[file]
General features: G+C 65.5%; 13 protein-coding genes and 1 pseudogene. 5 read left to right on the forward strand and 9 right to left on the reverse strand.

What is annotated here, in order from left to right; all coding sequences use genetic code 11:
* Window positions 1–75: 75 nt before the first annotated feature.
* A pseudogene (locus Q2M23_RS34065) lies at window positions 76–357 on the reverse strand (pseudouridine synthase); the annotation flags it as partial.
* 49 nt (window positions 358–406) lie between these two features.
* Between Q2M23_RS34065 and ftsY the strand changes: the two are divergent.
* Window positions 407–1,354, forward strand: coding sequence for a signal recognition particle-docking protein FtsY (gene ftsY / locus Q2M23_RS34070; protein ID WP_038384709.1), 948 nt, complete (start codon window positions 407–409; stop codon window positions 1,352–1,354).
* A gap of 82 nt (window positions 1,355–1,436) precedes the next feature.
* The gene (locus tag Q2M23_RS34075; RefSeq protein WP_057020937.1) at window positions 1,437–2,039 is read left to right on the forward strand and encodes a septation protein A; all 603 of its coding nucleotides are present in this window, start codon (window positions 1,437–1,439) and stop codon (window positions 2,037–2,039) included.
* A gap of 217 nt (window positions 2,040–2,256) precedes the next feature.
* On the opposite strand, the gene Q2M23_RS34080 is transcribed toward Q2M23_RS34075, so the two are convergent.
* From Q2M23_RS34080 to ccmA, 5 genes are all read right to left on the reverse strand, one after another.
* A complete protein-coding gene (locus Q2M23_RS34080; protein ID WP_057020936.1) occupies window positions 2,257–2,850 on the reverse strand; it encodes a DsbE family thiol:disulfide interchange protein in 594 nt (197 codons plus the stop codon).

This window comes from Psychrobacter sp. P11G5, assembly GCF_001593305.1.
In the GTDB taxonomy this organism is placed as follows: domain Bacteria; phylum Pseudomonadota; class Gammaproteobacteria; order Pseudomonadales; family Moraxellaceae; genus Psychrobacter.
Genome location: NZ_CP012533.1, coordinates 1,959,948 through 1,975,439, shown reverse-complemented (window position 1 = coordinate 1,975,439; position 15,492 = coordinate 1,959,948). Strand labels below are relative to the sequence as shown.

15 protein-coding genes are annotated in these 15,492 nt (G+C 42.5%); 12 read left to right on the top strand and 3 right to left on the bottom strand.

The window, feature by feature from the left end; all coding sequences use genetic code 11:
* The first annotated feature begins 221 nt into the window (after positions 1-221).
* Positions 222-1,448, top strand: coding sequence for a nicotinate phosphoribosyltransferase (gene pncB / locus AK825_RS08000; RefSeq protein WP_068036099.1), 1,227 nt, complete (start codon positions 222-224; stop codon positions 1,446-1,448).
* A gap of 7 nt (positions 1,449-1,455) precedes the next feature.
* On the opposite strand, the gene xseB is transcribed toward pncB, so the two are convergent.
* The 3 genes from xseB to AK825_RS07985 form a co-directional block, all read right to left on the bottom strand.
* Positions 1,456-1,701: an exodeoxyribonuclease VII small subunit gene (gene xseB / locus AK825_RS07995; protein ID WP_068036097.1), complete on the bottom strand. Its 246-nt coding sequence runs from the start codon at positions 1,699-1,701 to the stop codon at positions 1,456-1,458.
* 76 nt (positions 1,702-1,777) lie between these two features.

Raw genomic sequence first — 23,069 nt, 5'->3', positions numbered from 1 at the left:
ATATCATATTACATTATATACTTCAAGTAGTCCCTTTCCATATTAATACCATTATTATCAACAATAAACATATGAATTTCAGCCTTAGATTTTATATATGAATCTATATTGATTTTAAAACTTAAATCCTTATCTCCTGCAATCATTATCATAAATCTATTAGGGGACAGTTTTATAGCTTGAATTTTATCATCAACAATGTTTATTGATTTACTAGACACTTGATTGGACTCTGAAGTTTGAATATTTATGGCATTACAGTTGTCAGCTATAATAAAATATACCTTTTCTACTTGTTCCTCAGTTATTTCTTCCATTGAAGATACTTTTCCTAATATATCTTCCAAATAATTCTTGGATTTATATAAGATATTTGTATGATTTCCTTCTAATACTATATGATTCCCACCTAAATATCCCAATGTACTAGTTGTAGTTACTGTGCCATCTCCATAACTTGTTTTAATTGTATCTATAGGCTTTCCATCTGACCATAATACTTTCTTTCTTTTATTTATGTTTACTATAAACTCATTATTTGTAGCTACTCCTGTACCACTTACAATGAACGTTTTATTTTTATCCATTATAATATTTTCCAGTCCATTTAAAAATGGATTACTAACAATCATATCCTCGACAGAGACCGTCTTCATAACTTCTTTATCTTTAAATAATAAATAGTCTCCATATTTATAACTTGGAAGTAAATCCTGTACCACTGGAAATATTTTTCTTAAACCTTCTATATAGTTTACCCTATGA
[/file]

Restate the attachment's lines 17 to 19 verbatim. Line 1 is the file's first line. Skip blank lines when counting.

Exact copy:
15 protein-coding genes are annotated in these 15,492 nt (G+C 42.5%); 12 read left to right on the top strand and 3 right to left on the bottom strand.

The window, feature by feature from the left end; all coding sequences use genetic code 11:
* The first annotated feature begins 221 nt into the window (after positions 1-221).